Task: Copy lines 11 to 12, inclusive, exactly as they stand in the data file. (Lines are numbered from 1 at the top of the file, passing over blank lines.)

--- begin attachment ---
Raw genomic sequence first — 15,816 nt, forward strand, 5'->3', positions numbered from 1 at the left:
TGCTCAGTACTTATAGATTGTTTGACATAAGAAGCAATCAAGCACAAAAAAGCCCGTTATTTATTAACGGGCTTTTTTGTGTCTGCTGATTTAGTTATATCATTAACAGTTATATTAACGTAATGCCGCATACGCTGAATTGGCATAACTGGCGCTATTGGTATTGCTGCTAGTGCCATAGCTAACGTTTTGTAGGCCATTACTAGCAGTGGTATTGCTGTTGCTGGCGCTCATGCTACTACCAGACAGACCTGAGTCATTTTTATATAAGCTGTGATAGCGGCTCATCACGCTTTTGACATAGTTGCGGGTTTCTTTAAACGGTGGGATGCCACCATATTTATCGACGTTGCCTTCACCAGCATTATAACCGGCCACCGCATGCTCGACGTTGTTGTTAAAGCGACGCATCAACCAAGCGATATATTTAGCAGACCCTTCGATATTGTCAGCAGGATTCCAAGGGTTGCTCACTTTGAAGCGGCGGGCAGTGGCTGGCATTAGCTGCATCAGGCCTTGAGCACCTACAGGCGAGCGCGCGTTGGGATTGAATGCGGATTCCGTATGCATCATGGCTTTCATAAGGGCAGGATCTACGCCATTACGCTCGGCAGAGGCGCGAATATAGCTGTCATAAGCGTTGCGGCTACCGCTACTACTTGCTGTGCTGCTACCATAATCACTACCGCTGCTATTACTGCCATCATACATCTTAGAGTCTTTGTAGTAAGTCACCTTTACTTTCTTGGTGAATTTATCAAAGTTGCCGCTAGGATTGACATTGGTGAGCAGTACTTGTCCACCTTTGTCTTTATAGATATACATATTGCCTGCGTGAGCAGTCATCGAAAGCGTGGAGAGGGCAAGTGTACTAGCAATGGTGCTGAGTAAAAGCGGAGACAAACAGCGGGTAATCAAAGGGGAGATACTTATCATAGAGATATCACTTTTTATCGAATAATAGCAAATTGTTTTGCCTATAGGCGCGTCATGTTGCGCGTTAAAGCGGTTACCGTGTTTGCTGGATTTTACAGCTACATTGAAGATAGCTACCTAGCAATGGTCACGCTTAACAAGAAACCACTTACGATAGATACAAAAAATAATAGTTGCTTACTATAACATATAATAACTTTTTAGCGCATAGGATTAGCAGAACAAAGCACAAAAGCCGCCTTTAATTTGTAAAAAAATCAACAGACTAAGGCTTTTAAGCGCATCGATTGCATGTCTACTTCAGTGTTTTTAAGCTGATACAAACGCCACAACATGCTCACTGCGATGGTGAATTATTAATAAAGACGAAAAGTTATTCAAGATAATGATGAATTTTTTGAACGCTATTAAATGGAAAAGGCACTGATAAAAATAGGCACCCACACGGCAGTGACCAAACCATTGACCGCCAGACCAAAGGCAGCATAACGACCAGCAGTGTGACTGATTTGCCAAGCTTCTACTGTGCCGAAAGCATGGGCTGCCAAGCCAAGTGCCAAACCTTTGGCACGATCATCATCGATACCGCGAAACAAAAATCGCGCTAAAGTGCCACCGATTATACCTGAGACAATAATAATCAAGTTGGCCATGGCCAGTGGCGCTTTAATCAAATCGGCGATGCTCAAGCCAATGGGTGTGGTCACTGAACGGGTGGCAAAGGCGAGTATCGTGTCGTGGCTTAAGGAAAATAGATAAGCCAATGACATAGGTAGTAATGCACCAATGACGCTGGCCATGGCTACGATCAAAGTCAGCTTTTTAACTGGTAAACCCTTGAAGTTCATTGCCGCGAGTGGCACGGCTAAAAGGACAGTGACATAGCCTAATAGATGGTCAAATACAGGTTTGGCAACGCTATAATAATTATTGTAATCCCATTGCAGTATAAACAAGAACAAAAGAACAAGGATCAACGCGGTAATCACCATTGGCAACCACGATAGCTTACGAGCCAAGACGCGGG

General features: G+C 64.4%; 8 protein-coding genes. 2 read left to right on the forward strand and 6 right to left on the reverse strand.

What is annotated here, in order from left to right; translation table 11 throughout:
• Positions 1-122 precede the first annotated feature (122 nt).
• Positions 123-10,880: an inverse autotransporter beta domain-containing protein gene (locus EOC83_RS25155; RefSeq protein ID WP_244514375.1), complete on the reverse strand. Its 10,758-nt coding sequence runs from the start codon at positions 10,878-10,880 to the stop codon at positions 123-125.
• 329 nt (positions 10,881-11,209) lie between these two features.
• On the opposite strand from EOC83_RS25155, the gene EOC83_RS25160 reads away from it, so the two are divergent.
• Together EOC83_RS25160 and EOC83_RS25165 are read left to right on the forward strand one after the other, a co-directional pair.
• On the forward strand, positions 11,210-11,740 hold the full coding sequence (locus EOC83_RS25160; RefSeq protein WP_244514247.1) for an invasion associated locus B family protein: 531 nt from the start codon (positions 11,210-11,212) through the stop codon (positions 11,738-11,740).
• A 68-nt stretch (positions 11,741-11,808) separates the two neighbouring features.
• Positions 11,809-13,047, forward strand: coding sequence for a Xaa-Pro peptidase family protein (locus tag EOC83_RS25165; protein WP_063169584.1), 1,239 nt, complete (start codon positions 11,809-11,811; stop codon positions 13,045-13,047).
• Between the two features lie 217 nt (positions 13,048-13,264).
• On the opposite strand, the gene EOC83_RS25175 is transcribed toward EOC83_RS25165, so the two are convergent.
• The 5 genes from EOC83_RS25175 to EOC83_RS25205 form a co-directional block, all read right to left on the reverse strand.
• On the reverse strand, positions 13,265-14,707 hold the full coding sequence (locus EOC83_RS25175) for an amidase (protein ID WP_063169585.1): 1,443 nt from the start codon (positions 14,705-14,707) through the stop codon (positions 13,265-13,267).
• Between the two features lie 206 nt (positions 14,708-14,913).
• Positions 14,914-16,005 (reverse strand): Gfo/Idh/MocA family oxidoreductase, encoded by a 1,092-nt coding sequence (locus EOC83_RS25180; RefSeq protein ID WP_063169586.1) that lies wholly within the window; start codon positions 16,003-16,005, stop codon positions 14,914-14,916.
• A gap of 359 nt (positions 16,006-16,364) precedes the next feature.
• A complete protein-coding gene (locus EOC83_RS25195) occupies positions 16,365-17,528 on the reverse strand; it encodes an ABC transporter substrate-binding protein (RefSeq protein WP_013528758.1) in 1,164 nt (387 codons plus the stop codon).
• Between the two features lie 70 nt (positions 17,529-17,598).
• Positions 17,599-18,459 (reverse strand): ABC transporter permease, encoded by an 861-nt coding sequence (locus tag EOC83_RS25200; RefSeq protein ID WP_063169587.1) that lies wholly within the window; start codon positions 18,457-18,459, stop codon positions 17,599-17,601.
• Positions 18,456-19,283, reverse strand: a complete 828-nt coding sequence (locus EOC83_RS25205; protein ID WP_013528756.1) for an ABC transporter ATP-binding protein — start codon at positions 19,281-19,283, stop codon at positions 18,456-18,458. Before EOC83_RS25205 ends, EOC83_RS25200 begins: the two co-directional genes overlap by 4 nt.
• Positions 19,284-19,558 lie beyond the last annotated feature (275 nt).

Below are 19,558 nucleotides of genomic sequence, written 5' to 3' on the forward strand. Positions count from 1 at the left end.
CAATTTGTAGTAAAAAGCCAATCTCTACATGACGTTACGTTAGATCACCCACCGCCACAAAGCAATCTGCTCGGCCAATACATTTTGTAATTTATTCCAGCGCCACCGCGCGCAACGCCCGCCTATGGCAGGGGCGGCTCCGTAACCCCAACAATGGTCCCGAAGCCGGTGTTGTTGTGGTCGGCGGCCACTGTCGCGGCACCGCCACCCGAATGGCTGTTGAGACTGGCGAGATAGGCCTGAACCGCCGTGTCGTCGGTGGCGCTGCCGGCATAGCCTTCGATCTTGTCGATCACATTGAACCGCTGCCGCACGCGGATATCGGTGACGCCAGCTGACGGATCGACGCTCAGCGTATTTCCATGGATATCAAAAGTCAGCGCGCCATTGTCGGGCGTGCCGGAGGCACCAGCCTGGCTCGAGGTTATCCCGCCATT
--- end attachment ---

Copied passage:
• A 68-nt stretch (positions 11,741-11,808) separates the two neighbouring features.
• Positions 11,809-13,047, forward strand: coding sequence for a Xaa-Pro peptidase family protein (locus tag EOC83_RS25165; protein WP_063169584.1), 1,239 nt, complete (start codon positions 11,809-11,811; stop codon positions 13,045-13,047).